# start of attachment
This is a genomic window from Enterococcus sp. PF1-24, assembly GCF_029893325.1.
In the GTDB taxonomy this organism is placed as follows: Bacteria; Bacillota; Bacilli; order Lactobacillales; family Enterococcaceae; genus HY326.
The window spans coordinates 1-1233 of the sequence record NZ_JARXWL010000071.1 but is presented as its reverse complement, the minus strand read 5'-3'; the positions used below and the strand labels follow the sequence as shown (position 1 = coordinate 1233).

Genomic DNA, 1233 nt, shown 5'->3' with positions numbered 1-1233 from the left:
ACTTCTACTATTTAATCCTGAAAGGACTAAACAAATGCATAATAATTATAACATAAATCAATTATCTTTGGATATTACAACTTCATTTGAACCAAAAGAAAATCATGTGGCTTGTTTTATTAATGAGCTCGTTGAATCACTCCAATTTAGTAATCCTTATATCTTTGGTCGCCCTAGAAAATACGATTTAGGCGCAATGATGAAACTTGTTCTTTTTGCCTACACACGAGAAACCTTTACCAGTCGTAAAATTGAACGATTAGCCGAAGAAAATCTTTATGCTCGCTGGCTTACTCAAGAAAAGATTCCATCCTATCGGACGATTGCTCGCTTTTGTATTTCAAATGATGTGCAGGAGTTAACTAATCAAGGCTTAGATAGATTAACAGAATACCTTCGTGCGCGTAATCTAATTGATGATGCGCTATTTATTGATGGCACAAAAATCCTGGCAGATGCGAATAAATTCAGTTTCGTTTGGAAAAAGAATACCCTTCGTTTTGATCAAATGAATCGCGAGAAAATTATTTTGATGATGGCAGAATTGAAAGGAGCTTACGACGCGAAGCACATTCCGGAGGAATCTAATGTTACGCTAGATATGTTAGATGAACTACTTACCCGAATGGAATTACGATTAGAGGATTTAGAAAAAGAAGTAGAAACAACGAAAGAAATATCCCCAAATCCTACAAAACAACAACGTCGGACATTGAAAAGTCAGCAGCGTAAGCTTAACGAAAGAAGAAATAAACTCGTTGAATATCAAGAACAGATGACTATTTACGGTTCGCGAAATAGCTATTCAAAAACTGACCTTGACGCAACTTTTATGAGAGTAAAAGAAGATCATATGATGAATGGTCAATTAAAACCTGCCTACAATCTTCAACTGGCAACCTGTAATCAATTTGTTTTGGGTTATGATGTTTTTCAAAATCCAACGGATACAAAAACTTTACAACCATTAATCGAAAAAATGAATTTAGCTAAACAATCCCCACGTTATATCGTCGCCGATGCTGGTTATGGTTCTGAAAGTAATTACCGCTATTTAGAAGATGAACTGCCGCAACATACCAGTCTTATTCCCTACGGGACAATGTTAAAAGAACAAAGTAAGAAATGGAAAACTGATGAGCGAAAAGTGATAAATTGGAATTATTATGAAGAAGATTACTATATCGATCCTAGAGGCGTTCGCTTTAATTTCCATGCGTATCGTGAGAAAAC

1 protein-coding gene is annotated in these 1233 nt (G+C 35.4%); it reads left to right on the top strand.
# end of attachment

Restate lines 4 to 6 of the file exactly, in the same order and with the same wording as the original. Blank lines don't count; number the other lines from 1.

Genomic DNA, 1233 nt, shown 5'->3' with positions numbered 1-1233 from the left:
ACTTCTACTATTTAATCCTGAAAGGACTAAACAAATGCATAATAATTATAACATAAATCAATTATCTTTGGATATTACAACTTCATTTGAACCAAAAGAAAATCATGTGGCTTGTTTTATTAATGAGCTCGTTGAATCACTCCAATTTAGTAATCCTTATATCTTTGGTCGCCCTAGAAAATACGATTTAGGCGCAATGATGAAACTTGTTCTTTTTGCCTACACACGAGAAACCTTTACCAGTCGTAAAATTGAACGATTAGCCGAAGAAAATCTTTATGCTCGCTGGCTTACTCAAGAAAAGATTCCATCCTATCGGACGATTGCTCGCTTTTGTATTTCAAATGATGTGCAGGAGTTAACTAATCAAGGCTTAGATAGATTAACAGAATACCTTCGTGCGCGTAATCTAATTGATGATGCGCTATTTATTGATGGCACAAAAATCCTGGCAGATGCGAATAAATTCAGTTTCGTTTGGAAAAAGAATACCCTTCGTTTTGATCAAATGAATCGCGAGAAAATTATTTTGATGATGGCAGAATTGAAAGGAGCTTACGACGCGAAGCACATTCCGGAGGAATCTAATGTTACGCTAGATATGTTAGATGAACTACTTACCCGAATGGAATTACGATTAGAGGATTTAGAAAAAGAAGTAGAAACAACGAAAGAAATATCCCCAAATCCTACAAAACAACAACGTCGGACATTGAAAAGTCAGCAGCGTAAGCTTAACGAAAGAAGAAATAAACTCGTTGAATATCAAGAACAGATGACTATTTACGGTTCGCGAAATAGCTATTCAAAAACTGACCTTGACGCAACTTTTATGAGAGTAAAAGAAGATCATATGATGAATGGTCAATTAAAACCTGCCTACAATCTTCAACTGGCAACCTGTAATCAATTTGTTTTGGGTTATGATGTTTTTCAAAATCCAACGGATACAAAAACTTTACAACCATTAATCGAAAAAATGAATTTAGCTAAACAATCCCCACGTTATATCGTCGCCGATGCTGGTTATGGTTCTGAAAGTAATTACCGCTATTTAGAAGATGAACTGCCGCAACATACCAGTCTTATTCCCTACGGGACAATGTTAAAAGAACAAAGTAAGAAATGGAAAACTGATGAGCGAAAAGTGATAAATTGGAATTATTATGAAGAAGATTACTATATCGATCCTAGAGGCGTTCGCTTTAATTTCCATGCGTATCGTGAGAAAAC

1 protein-coding gene is annotated in these 1233 nt (G+C 35.4%); it reads left to right on the top strand.